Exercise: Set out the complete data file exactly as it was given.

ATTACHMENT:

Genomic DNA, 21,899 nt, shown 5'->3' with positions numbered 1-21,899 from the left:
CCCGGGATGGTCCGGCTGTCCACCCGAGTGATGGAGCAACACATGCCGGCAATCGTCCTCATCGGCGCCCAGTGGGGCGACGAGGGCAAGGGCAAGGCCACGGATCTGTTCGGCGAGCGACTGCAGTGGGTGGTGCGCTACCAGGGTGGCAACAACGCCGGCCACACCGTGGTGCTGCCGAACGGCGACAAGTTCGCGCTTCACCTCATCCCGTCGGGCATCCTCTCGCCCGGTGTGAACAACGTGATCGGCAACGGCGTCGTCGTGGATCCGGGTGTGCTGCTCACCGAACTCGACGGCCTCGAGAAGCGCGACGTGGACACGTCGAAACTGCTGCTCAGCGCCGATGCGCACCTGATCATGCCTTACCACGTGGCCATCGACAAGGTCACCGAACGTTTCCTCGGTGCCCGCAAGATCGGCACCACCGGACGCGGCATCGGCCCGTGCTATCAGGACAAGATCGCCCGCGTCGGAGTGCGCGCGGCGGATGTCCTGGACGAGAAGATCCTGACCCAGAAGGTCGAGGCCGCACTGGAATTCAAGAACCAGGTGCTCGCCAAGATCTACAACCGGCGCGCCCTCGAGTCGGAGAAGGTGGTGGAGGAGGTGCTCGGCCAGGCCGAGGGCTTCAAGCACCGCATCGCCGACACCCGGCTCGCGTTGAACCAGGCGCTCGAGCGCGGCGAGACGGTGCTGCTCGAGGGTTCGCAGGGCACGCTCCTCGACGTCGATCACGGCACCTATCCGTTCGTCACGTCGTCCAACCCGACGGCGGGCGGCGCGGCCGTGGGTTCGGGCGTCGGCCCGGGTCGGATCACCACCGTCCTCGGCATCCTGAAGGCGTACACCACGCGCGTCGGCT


Genomic DNA, 21,899 nt, shown 5'->3' with positions numbered 1-21,899 from the left:
CCCGGGATGGTCCGGCTGTCCACCCGAGTGATGGAGCAACACATGCCGGCAATCGTCCTCATCGGCGCCCAGTGGGGCGACGAGGGCAAGGGCAAGGCCACGGATCTGTTCGGCGAGCGACTGCAGTGGGTGGTGCGCTACCAGGGTGGCAACAACGCCGGCCACACCGTGGTGCTGCCGAACGGCGACAAGTTCGCGCTTCACCTCATCCCGTCGGGCATCCTCTCGCCCGGTGTGAACAACGTGATCGGCAACGGCGTCGTCGTGGATCCGGGTGTGCTGCTCACCGAACTCGACGGCCTCGAGAAGCGCGACGTGGACACGTCGAAACTGCTGCTCAGCGCCGATGCGCACCTGATCATGCCTTACCACGTGGCCATCGACAAGGTCACCGAACGTTTCCTCGGTGCCCGCAAGATCGGCACCACCGGACGCGGCATCGGCCCGTGCTATCAGGACAAGATCGCCCGCGTCGGAGTGCGCGCGGCGGATGTCCTGGACGAGAAGATCCTGACCCAGAAGGTCGAGGCCGCACTGGAATTCAAGAACCAGGTGCTCGCCAAGATCTACAACCGGCGCGCCCTCGAGTCGGAGAAGGTGGTGGAGGAGGTGCTCGGCCAGGCCGAGGGCTTCAAGCACCGCATCGCCGACACCCGGCTCGCGTTGAACCAGGCGCTCGAGCGCGGCGAGACGGTGCTGCTCGAGGGTTCGCAGGGCACGCTCCTCGACGTCGATCACGGCACCTATCCGTTCGTCACGTCGTCCAACCCGACGGCGGGCGGCGCGGCCGTGGGTTCGGGCGTCGGCCCGGGTCGGATCACCACCGTCCTCGGCATCCTGAAGGCGTACACCACGCGCGTCGGCT